noun markings made on the walls of restrooms, bathroom graffiti.

y t i l a x e Homos

Jokes Poems s g in

w a r D 9



al De




s n o i t ersa



Folklorist Alan Dundes coined the term latrinalia in 1966. Graffiti ranges from inspirational, vulgar, drawings, personal, sad or funny. In most places writing on bathroom walls is temporary because they are constantly being covered up. It falls into the category of graffiti and defacing private property, however, it seems more accepted by society. Some bathrooms in order to avoid their walls being destroyed have added whiteboards or blackboards for people to write on. This just goes to show the prevalence of bathroom graffiti in society today.

Graffiti on men’s restroom in Willamette Hall. 120 Willamette Hall Eugene, OR 97403

Graffiti in a women’s restroom at Max’s Tavern. 550 E 13th Ave Eugene, OR 97401 (541) 349-8986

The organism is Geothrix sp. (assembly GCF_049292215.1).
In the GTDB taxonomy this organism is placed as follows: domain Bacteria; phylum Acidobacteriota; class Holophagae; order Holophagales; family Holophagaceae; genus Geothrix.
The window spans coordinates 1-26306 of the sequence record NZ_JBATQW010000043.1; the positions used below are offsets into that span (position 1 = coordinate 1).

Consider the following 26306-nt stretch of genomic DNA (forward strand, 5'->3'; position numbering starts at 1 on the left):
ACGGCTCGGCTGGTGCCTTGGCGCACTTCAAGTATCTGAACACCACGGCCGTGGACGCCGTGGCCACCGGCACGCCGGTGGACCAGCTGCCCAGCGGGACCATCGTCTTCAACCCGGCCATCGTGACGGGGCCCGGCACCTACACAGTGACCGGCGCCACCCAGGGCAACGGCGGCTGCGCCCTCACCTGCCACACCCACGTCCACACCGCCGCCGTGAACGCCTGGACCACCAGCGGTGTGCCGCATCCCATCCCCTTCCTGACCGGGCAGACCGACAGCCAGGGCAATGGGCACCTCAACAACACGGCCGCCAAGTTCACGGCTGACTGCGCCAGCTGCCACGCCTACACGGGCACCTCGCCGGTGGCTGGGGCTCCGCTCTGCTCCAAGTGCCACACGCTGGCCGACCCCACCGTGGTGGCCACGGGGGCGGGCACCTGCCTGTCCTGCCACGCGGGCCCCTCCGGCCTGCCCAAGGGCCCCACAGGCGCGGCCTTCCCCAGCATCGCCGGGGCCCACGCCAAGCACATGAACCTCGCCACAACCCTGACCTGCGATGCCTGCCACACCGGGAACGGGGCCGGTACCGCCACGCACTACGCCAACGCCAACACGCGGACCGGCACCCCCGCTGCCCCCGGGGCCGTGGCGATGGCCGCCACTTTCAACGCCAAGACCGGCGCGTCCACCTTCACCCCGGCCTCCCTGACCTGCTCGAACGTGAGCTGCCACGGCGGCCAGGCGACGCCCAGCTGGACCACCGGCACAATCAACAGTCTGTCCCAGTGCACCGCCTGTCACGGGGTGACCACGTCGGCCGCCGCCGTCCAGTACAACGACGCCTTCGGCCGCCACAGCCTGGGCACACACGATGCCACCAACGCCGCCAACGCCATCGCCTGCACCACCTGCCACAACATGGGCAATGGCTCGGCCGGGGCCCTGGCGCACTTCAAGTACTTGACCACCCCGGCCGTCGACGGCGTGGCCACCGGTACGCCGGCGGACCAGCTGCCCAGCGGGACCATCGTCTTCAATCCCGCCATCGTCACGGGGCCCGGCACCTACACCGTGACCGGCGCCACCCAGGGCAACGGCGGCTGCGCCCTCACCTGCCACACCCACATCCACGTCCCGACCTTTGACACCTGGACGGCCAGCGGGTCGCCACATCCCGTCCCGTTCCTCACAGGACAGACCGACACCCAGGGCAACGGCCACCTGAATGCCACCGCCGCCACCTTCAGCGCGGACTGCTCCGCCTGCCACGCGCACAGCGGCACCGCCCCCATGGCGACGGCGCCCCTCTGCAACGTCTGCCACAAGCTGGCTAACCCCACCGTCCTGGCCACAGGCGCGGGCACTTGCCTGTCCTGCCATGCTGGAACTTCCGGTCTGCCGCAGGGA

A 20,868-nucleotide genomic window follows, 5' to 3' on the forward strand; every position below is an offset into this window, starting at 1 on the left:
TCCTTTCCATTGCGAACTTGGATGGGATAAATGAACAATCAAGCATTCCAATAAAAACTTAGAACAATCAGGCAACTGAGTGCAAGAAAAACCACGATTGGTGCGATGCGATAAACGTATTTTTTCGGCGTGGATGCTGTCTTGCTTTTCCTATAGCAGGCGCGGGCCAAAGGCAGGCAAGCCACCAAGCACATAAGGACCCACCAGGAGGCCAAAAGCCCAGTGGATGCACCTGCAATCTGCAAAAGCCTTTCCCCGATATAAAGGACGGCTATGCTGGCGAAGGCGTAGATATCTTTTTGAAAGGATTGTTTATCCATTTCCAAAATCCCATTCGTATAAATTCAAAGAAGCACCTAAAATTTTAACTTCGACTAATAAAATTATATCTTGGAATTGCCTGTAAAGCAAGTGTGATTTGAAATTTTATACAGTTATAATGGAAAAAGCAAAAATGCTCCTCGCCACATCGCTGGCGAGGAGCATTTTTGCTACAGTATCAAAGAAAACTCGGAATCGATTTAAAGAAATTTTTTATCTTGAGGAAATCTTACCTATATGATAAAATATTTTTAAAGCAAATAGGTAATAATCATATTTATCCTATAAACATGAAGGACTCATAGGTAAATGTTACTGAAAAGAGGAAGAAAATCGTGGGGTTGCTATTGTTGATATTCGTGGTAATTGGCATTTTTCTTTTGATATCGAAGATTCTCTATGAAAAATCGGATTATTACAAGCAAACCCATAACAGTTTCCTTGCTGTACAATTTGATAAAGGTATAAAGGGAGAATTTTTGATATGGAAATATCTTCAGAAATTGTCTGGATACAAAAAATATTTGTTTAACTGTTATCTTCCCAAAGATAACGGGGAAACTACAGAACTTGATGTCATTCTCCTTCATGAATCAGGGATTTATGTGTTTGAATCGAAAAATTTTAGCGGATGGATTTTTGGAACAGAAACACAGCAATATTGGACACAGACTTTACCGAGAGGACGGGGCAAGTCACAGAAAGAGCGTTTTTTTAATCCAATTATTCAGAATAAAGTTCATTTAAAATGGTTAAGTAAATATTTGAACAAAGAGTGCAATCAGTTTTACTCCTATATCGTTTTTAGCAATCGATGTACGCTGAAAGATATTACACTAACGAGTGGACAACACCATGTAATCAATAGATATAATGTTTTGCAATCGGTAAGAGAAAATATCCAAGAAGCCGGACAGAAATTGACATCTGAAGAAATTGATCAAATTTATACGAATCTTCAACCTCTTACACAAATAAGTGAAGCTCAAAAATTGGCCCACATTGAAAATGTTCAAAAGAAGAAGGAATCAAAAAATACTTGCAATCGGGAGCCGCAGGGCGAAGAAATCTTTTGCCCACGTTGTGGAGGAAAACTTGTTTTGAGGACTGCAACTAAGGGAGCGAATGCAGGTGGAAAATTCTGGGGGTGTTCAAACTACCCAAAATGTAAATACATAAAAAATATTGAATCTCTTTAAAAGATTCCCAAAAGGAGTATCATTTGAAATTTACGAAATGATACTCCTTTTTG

Bathroom walls are a place where you can express yourself anonymously. Abel and Buckley (1977) look at graffiti as a psychological phenomenon, “a form of communication that is both personal and free of everyday social restraints that normally prevent people from giving uninhibited reign to their thoughts.” You can say things that you would never dream of saying to someone else in person. Conversations can be made back and forth between any number of people. You can revisit the same bathroom stall to continue conversations or just to see what someone else has added. People are willing to open up to complete strangers through conversations more likely than they are with people that they are close to.